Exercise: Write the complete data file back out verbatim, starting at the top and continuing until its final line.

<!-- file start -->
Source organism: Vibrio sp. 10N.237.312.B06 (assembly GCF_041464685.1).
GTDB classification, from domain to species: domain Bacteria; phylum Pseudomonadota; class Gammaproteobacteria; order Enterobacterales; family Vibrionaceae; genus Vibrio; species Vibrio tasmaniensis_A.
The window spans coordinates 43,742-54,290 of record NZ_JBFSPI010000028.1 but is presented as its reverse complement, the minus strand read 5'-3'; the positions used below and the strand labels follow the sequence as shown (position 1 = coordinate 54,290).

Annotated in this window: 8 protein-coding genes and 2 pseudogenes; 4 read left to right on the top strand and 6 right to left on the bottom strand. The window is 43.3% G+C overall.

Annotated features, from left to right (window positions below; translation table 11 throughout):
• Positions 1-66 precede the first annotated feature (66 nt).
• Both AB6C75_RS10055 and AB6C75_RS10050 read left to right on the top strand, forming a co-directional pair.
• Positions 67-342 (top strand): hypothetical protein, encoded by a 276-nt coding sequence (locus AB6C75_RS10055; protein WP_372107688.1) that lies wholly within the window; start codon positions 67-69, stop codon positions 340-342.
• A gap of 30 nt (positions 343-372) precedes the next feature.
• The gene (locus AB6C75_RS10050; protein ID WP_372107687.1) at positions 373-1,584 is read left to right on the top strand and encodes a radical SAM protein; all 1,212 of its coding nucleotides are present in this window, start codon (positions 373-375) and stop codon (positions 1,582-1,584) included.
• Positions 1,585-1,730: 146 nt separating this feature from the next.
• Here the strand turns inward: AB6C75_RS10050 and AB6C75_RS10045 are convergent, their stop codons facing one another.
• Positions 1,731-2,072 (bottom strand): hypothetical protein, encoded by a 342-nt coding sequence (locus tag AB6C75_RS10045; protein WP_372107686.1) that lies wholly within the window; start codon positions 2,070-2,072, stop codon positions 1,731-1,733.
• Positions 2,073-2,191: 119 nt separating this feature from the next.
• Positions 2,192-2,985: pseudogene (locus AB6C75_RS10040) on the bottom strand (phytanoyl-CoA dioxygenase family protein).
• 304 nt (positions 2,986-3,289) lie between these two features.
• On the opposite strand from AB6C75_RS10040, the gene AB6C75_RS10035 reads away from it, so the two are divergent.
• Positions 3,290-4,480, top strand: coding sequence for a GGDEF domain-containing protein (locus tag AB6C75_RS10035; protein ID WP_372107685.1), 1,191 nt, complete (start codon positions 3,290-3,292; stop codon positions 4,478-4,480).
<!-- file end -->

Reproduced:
Source organism: Vibrio sp. 10N.237.312.B06 (assembly GCF_041464685.1).
GTDB classification, from domain to species: domain Bacteria; phylum Pseudomonadota; class Gammaproteobacteria; order Enterobacterales; family Vibrionaceae; genus Vibrio; species Vibrio tasmaniensis_A.
The window spans coordinates 43,742-54,290 of record NZ_JBFSPI010000028.1 but is presented as its reverse complement, the minus strand read 5'-3'; the positions used below and the strand labels follow the sequence as shown (position 1 = coordinate 54,290).

Annotated in this window: 8 protein-coding genes and 2 pseudogenes; 4 read left to right on the top strand and 6 right to left on the bottom strand. The window is 43.3% G+C overall.

Annotated features, from left to right (window positions below; translation table 11 throughout):
• Positions 1-66 precede the first annotated feature (66 nt).
• Both AB6C75_RS10055 and AB6C75_RS10050 read left to right on the top strand, forming a co-directional pair.
• Positions 67-342 (top strand): hypothetical protein, encoded by a 276-nt coding sequence (locus AB6C75_RS10055; protein WP_372107688.1) that lies wholly within the window; start codon positions 67-69, stop codon positions 340-342.
• A gap of 30 nt (positions 343-372) precedes the next feature.
• The gene (locus AB6C75_RS10050; protein ID WP_372107687.1) at positions 373-1,584 is read left to right on the top strand and encodes a radical SAM protein; all 1,212 of its coding nucleotides are present in this window, start codon (positions 373-375) and stop codon (positions 1,582-1,584) included.
• Positions 1,585-1,730: 146 nt separating this feature from the next.
• Here the strand turns inward: AB6C75_RS10050 and AB6C75_RS10045 are convergent, their stop codons facing one another.
• Positions 1,731-2,072 (bottom strand): hypothetical protein, encoded by a 342-nt coding sequence (locus tag AB6C75_RS10045; protein WP_372107686.1) that lies wholly within the window; start codon positions 2,070-2,072, stop codon positions 1,731-1,733.
• Positions 2,073-2,191: 119 nt separating this feature from the next.
• Positions 2,192-2,985: pseudogene (locus AB6C75_RS10040) on the bottom strand (phytanoyl-CoA dioxygenase family protein).
• 304 nt (positions 2,986-3,289) lie between these two features.
• On the opposite strand from AB6C75_RS10040, the gene AB6C75_RS10035 reads away from it, so the two are divergent.
• Positions 3,290-4,480, top strand: coding sequence for a GGDEF domain-containing protein (locus tag AB6C75_RS10035; protein ID WP_372107685.1), 1,191 nt, complete (start codon positions 3,290-3,292; stop codon positions 4,478-4,480).